Tag Archives: Parenting

Facts About Working Mothers

Article that was published in an Atlanta Parenting magazine – February 2014 

The workplace in America is becoming increasingly dominated by women, and in ways that many people never saw coming. In terms of legal issues, of course, women and men have been equal for many, many years now – however, there is a difference between legal rights and societal attitudes, which is why it has taken until now for women to achieve anything close to equality in the working world. Yet now, this equality finally seems to be within reach. More and more women are finding ways to succeed professionally – in fact, even working mothers are becoming more common. Mothers all over the country are finding new ways to take care of their children while they go off to work just like the fathers.

One major underlying reason for the rising numbers of working mothers is historical in nature – as mentioned above, it takes some time for equal rights to take effect in society, with the result that we are still seeing the after effects of women with college educations. In the past, men often received higher education, while women stopped going to school and started looking toward raising families. Now, however, women starting families are more likely to have received college education first, and in many cases have already started careers before they give thought to having children. This is of course a fantastic trend for mothers who want to stay occupied professionally.

Unfortunately, there are still some hurdles to clear for working mothers. For example, statistics show that though women in general are close to surpassing men in terms of employment numbers, working women still make less money on average than their male counterparts. This is likely a sign that the working world is still catching up to the number of women it is now accommodating! Additionally, however, there are also somewhat troubling indications that mothers have a harder time getting hired in the first place than single women, or men. It seems that employers often do not trust mothers as frequently as others just yet.

Ultimately, however, the overall trends for working mothers are positive. Again, the working world and professional America are still adjusting to increased women in the workplace, and thousands of young women all over the country are still figuring out ways to balance motherhood and steady jobs. However, the numbers of working mothers are still increasing, and many families are becoming more comfortable functioning with both parents working, many by finding alternate daytime care for younger children. At the least, there seems to be no one these days specifically telling mothers not to go to work, and that is a step in the right direction.

 

– Monica Lowry

4 Ways The Internet Affects Parenting

Article that was published in an Atlanta Parenting magazine – March 2013

Parenting has always been an interesting concept, in that it involves both ever-constant necessities and concerns, but also changing methods and values. There are certain things that every parent throughout history has been concerned with, such as the basic health and safety of children; and, similarly, there are new concerns that arise with each generation, depending upon society, technology, and a number of other factors. Mothers in current times, however, have one of the largest adjustments, perhaps of all time, to get used to: the Internet. Children’s increased access to the Internet has legitimately changed the landscape of parenting and altered the ways in which children grow up and develop, and it is up to parents to keep an eye on this specific development. So, in order to help you, as a mother, to be on your guard and prepare adequately for different parenting hurdles, here are the top ___ ways in which the Internet may affect your child:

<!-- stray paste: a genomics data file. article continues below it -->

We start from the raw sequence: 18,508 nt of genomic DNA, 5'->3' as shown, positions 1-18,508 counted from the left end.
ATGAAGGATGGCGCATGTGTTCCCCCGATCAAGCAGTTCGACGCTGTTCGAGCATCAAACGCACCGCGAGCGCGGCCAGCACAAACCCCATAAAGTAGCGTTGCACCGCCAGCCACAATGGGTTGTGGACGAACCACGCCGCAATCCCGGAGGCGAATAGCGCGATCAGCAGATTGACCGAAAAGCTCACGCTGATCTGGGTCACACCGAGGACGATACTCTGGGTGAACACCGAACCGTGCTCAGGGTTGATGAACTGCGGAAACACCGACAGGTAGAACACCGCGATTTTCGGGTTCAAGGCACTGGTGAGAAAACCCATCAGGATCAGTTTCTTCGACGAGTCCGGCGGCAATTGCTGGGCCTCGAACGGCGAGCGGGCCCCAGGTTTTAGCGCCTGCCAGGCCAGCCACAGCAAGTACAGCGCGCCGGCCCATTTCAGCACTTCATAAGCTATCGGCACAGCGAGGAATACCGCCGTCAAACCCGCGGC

1. Revelation of Knowledge – Not long ago, parents had full influence over when their children found out about certain things. Unfortunately, the Internet has opened all sorts of new avenues for curious children, meaning that young kids have the capacity to find out the truth about anything from Santa Claus to sex. This is, again, unfortunate, but it is a reality that modern mothers have to be prepared for, either through restricting their children’s Internet access or figuring out ways to deal with revealing these sorts of knowledge to younger-aged children.
2. Schoolwork – Research and schoolwork have become increasingly simple as a result of the unlimited resource that is the Internet. Where once upon a time students had to go to libraries and read through books in order to complete assignments, the Internet now provides sources, information, and even straightforward answers. This can be a useful tool, but it is also important to make sure that your child’s learning process is not inhibited by the Internet.
3. Social Contact – Even without cell phones, kids can now be in virtually constant contact with one another through email, instant messaging, Facebook, and all sorts of other online methods. This can be great for your kids’ social lives, but it can also function toward limiting real world contact and actual bonding. Parents now face the challenge of encouraging social interaction while still limiting Internet exposure, which is no easy balance to achieve.
4. Social Exposure – Similarly, you will need to keep in mind, as your children grow up, that the Internet has provided all sorts of ways for kids to present public images, which can be a good or bad thing. It is important to remember that everything written, photographed, recorded, etc. with regard to your kids is now likely to end up on the Internet…. While this is unavoidable, it is your job to adequately explain the potential consequences to your children, so that they can make appropriate decisions.

-Monica Lowry